Is Ribbon Safe For My Cat To Play With?
It is no secret that cats have an affinity for playing with ribbon. Anything that falls under the umbrella of ribbon-like objects, such as string, yarn, twine, tinsel, shoelaces and even rubber bands have caught many a curious cat’s eye during playtime.
Playing with ribbon in a supervised scenario is considered safe. For example, if you are playing with your cat by teasing her with a ribbon at which she can playfully bat, that is a safe and fun way to play with ribbon. Chasing ribbon can also provide a healthy dose of exercise and mental stimulation for your kitty.
If you are not directly supervising or interacting with your cat during playtime, ribbon, along with any other stringy objects or materials, is not a safe toy for your cat. While most cats will simply bat at and maybe chew on the ribbon, there are cats that opt to eat the ribbon. Ingesting ribbon can have potentially deadly consequences for your cat.
Why Is Ribbon Dangerous For Cats?
If a cat has ever licked you, you know the sandpaper-like texture a cat’s tongue. The tiny barns on a cat’s tongue are useful for a lot of things, such as grooming and consuming prey in the wild. The direction of the barbs of the tongue don’t allow a cat to spit anything out, they have to swallow. So if a cat has an end of ribbon caught on his tongue, he will have to swallow the entire ribbon.
When cats eat ribbon or long, thread-like items, there are a couple of things that can happen. If the piece is small enough, your cat may pass it or vomit it back up. This is a lucky scenario for a cat who has eaten ribbon. If the ribbon or thread is long or thick, can lead to a life-threatening condition known as gastrointestinal obstruction due to linear foreign body.
Linear foreign bodies develop in cats when they eat ribbon. This means one end of the ribbon is lodged somewhere in your cat’s GI tract while the rest of it is trying to get passed through. As your cat’s intestinal tract tries to move along the trapped ribbon, the intestine plicates, or bunches up. Imagine drawstring pants. If you knotted one side and pulled the other side as hard as you could, the material of the waistband would bunch up. This is what happens to your cat’s intestines with a linear foreign body.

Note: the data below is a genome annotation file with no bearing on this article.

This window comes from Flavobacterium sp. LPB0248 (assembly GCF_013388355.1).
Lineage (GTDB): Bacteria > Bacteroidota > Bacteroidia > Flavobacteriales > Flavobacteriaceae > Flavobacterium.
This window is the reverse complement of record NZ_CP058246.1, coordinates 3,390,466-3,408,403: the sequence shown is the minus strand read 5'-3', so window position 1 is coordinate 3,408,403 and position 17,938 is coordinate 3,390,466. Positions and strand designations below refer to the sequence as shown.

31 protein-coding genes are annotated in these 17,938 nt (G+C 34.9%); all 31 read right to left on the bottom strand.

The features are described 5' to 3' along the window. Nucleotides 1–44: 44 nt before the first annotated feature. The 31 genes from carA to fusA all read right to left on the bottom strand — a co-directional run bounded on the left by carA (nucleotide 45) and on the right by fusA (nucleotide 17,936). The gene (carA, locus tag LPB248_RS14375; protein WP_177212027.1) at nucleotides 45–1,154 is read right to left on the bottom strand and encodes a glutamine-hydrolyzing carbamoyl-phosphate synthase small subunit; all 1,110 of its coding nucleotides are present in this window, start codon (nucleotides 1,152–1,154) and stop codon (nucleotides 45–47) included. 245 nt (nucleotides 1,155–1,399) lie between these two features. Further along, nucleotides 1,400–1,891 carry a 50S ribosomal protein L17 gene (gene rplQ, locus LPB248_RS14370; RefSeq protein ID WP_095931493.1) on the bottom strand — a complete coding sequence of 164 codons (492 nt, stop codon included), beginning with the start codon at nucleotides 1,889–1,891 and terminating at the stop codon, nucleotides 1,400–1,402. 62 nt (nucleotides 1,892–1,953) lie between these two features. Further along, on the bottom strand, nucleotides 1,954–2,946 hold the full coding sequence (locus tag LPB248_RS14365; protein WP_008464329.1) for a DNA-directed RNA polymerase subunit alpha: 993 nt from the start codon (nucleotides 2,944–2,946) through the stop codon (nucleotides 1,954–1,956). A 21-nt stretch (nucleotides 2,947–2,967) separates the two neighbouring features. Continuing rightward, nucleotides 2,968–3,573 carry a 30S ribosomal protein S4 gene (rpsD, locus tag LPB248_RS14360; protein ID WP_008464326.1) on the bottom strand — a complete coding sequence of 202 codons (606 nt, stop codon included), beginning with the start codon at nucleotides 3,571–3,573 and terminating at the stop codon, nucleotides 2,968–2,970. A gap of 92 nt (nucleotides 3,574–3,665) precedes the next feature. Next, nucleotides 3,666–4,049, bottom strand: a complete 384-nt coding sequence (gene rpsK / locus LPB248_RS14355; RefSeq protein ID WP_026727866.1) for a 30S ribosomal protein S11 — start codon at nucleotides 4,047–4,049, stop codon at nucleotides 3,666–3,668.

This condition can lead to a loss of blood supply to tissue in the area of the plication, causing that tissue to die. In extreme situations, the intestine can be working so hard that it rips near the plication, allowing GI waste to enter into the abdominal cavity. This can result in death if not treated.
Should I Take My Cat To The Veterinarian If He Ate Ribbon?
Linear foreign bodies are a surgical emergency in cats. The longer your cat has the linear foreign body lodged in his GI tract, the bigger the health risks become. Surgical procedures for removing ribbon from the GI tract is considered riskier than other foreign body removal scenarios.
Prevention is key when it comes to life or death surgeries caused by ribbons or any other linear foreign bodies. Do not let your cat play with ribbon on her own. If you have any ribbon toys that you like to use to play with your cat, make sure they are securely put away whenever you are not home. Take extra precaution during holidays and celebrations so your cat doesn’t accidentally ingest tinsel or streamers.
If you suspect your cat has still eaten ribbon, contact your veterinarian ASAP. Your vet may have you monitor your cat for a few hours to see if it passes naturally or they may have you come in immediately to get x-rays and determine a course of treatment. Either way, having your vet involved is the best way to make sure ribbon has not become a foreign linear body in your cat’s GI tract.
Do you play with ribbon with your cat? Have you ever had to deal with a foreign linear body with your cat? Let us know in the comments.